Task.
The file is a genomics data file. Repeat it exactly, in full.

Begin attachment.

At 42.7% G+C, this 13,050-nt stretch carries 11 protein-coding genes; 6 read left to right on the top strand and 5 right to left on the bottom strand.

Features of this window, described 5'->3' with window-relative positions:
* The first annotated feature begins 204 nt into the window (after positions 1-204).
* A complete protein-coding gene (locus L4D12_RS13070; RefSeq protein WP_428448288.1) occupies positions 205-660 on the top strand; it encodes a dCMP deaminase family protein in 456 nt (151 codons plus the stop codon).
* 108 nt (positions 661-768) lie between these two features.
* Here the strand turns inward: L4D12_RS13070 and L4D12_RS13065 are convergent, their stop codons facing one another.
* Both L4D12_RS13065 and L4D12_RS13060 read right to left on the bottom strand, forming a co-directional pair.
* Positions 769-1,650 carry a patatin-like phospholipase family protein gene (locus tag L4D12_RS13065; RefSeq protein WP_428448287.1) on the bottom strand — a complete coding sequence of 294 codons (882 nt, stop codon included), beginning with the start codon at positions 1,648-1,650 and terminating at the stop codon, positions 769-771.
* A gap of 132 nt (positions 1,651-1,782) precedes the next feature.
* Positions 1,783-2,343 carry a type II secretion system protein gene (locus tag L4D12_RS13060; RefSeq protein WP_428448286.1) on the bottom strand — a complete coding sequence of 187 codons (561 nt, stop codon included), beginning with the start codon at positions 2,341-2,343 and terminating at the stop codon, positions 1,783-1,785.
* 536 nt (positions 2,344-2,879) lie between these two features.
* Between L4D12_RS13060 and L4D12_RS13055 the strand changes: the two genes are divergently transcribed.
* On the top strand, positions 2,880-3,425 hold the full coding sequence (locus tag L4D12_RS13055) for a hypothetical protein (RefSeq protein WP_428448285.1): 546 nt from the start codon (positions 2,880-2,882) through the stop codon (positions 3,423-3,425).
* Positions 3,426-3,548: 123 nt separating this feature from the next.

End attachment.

At 42.7% G+C, this 13,050-nt stretch carries 11 protein-coding genes; 6 read left to right on the top strand and 5 right to left on the bottom strand.

Features of this window, described 5'->3' with window-relative positions:
* The first annotated feature begins 204 nt into the window (after positions 1-204).
* A complete protein-coding gene (locus L4D12_RS13070; RefSeq protein WP_428448288.1) occupies positions 205-660 on the top strand; it encodes a dCMP deaminase family protein in 456 nt (151 codons plus the stop codon).
* 108 nt (positions 661-768) lie between these two features.
* Here the strand turns inward: L4D12_RS13070 and L4D12_RS13065 are convergent, their stop codons facing one another.
* Both L4D12_RS13065 and L4D12_RS13060 read right to left on the bottom strand, forming a co-directional pair.
* Positions 769-1,650 carry a patatin-like phospholipase family protein gene (locus tag L4D12_RS13065; RefSeq protein WP_428448287.1) on the bottom strand — a complete coding sequence of 294 codons (882 nt, stop codon included), beginning with the start codon at positions 1,648-1,650 and terminating at the stop codon, positions 769-771.
* A gap of 132 nt (positions 1,651-1,782) precedes the next feature.
* Positions 1,783-2,343 carry a type II secretion system protein gene (locus tag L4D12_RS13060; RefSeq protein WP_428448286.1) on the bottom strand — a complete coding sequence of 187 codons (561 nt, stop codon included), beginning with the start codon at positions 2,341-2,343 and terminating at the stop codon, positions 1,783-1,785.
* 536 nt (positions 2,344-2,879) lie between these two features.
* Between L4D12_RS13060 and L4D12_RS13055 the strand changes: the two genes are divergently transcribed.
* On the top strand, positions 2,880-3,425 hold the full coding sequence (locus tag L4D12_RS13055) for a hypothetical protein (RefSeq protein WP_428448285.1): 546 nt from the start codon (positions 2,880-2,882) through the stop codon (positions 3,423-3,425).
* Positions 3,426-3,548: 123 nt separating this feature from the next.